Assumptions of specimen WT.Derm.ate1-10′s death were premature. After being left in a glass case over the weekend, it was noticed that WT.Derm.ate1-10 had shed its skin and molted. A clear sign of “still alive and kicking”. Furthermore, it had taken on a striking and lovely red color in the process. Since this character is now the living embodiment of more than half of the CPNH’s transgenic mosquito collection, it was decided to let it stay and live out its existence here. Dermestid beetles have historically played a dual role in the life of Natural History museums. One is as resident bone cleaner. Colony’s of dermestid are maintained my museums for their ability to eat all the flesh off of the bones of incoming specimens. The other role is as a feared invader capable of infesting the softbodied specimens of the collection and at times even going on to finish off the bones themselves.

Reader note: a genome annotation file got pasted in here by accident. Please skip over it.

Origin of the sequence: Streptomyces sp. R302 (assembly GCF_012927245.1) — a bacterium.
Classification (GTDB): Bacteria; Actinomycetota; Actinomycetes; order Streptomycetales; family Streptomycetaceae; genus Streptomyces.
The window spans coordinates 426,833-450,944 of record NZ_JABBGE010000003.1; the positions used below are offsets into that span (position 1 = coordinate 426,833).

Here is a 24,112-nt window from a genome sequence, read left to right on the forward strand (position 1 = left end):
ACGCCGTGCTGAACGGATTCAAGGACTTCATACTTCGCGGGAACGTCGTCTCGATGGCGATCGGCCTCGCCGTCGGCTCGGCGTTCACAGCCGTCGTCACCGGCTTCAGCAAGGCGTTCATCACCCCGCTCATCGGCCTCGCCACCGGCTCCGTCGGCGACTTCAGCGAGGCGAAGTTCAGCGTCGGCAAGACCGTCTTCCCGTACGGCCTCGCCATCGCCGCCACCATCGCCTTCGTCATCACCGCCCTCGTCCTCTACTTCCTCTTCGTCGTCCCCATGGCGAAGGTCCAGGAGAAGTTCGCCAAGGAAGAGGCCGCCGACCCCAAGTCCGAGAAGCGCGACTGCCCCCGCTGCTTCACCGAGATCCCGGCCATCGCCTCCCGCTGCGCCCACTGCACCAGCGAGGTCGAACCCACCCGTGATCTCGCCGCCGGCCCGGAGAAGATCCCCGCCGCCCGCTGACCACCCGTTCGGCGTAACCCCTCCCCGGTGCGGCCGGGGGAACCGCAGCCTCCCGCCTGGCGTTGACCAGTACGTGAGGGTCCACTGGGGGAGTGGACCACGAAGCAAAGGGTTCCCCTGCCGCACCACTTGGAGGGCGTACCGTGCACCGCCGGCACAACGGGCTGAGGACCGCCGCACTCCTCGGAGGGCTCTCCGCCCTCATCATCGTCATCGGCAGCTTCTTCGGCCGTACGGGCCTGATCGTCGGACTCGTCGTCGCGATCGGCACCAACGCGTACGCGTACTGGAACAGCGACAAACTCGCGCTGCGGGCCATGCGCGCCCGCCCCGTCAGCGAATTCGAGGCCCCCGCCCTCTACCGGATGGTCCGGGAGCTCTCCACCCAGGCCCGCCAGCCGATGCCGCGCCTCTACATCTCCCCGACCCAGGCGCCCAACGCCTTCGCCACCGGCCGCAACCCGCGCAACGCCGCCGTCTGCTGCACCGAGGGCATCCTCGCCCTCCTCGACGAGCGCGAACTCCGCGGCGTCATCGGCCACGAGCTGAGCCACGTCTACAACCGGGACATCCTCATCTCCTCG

Not knowing what this particular dermestid prefers to eat (other than desicated mosquitoes) we have been providing options. A piece of dried chicken seems to have gone over the best, while the stink bug remains untouched. A GloFish™ was largely ignored for its nutritional value, but was discovered to have a novel use as a shelter (shown below).